Table of Contents

Adoption Outcomes

A number of major research projects, literature overviews, and meta-analyses attest to the overall benefit of adoption.

1. Outcomes for Children

Adopted children benefit significantly from adoption. Many experience a dramatic improvement in socioeconomic status and move into materially advantaged homes and to the care of supportive, educated, adoptive parents who are very interested in all aspects of their child’s development. By being nurtured in a home environment, a child is more likely to have siblings and to acquire goods that otherwise would not be economically possible.1)

The majority of adopted children live in small families in early childhood,2) which is to their advantage. Compared to even long-term fostering, adoption provides a greater sense of permanence and familial belonging, more emotional security, and a more lasting psychosocial foundation for life.3)

Compared to the average child, adopted children fare quite well. Overall, 81 percent of parents who adopt report that their relationship with their child is very warm and close. Compared to children in the general population, adopted children are more likely to read every day as a young child and to participate in extracurricular activities as a school-aged child.4) Although 85 percent of adopted children are in excellent or very good health, they are more likely to require special health care needs than the average child.5)

Examination of a large U.S. national data set found that teenagers who were adopted at birth were more likely than children born into intact families to live with two parents in a middle-class family. They scored higher than their middle-class counterparts on indicators of school performance, social competency, optimism, and volunteerism. They were less depressed than children of single parents and less involved in alcohol abuse, vandalism, group fighting, police trouble, weapon use, and theft.6)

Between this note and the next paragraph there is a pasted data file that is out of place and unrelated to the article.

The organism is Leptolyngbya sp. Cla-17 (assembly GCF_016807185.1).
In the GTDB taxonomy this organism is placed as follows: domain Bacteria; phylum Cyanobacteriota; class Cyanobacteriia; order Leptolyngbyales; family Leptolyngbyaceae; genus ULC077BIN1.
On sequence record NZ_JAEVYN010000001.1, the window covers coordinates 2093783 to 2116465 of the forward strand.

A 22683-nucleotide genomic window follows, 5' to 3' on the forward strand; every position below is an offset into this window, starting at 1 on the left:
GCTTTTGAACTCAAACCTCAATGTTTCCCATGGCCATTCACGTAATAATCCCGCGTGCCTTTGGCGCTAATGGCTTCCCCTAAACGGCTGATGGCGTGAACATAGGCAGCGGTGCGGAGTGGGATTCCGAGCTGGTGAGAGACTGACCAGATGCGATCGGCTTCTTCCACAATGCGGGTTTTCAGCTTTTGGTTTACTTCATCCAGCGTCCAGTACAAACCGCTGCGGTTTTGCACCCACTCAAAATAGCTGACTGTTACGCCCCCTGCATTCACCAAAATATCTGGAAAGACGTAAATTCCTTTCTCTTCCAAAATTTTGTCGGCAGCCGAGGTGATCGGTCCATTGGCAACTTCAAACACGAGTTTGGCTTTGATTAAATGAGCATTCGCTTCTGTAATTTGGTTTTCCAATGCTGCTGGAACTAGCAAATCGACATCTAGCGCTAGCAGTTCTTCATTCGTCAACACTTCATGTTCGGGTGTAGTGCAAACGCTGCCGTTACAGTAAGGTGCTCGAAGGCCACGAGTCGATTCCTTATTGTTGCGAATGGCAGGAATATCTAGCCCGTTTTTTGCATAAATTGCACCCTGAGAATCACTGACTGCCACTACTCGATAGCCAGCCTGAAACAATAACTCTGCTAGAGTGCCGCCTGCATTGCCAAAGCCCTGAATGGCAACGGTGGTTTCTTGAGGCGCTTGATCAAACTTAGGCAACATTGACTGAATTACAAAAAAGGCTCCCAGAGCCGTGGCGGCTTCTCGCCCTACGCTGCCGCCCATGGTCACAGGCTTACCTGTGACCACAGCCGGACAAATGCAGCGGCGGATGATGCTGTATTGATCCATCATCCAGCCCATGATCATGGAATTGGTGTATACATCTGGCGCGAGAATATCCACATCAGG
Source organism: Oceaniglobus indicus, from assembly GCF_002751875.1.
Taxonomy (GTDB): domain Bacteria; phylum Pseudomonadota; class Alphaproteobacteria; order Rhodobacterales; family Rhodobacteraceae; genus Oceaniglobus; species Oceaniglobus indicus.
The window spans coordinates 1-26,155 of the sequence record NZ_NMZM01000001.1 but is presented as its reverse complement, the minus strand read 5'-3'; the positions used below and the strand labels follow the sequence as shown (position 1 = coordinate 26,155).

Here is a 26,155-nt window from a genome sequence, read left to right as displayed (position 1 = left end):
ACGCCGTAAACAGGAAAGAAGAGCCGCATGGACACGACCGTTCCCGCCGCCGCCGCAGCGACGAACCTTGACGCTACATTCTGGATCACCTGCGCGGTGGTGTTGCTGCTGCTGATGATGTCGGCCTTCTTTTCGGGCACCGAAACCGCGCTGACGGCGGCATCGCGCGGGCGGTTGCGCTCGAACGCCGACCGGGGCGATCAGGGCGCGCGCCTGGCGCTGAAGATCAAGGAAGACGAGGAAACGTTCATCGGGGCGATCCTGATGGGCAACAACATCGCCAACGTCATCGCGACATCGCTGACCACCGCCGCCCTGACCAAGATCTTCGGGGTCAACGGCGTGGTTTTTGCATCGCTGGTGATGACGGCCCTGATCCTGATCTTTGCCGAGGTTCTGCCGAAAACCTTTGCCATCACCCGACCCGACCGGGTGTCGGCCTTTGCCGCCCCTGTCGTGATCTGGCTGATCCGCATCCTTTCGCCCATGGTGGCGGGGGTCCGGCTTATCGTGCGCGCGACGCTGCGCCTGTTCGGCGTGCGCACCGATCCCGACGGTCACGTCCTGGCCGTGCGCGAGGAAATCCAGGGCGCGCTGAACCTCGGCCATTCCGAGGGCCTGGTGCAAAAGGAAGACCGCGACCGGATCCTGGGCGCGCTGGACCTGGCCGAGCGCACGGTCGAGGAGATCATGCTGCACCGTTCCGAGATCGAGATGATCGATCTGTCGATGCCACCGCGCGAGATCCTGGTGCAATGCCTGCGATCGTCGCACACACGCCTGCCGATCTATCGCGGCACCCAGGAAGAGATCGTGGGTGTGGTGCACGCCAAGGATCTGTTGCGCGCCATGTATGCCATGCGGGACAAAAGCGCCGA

A Dutch meta-analysis gauged the relative rate of development of adopted and non-adopted children. Over 270 studies of 230,000 children and their parents were included in this analysis. Despite performing below their respective age groups in some outcomes, particularly physical growth and attachment, adopted children caught up to their age groups more fully than their non-adopted birth peers (children of similar family, economic and social circumstances who were not adopted). The physical height, school achievement, and psychological attachment of children adopted in their first year most closely resembled those of their general age group. In most outcomes, international adoptees and domestic adoptees caught up to their age groups at similar rates.7)

In the United Kingdom, a large sample of adults, most of whom were adopted before their first birthday, were compared at age 23 and again at age 33 to a birth comparison group of non-adopted adults (of the same age, from similar birth circumstances) and to the general population (of the same age). Adopted women adjusted positively according to all metrics, often outperforming the general population. Adopted men generally did as well as the general population comparison group, though they had fewer social supports and experienced more employment-related problems. At age 33, most of the adopted men and women were performing much better socially and economically than their birth comparison group.8)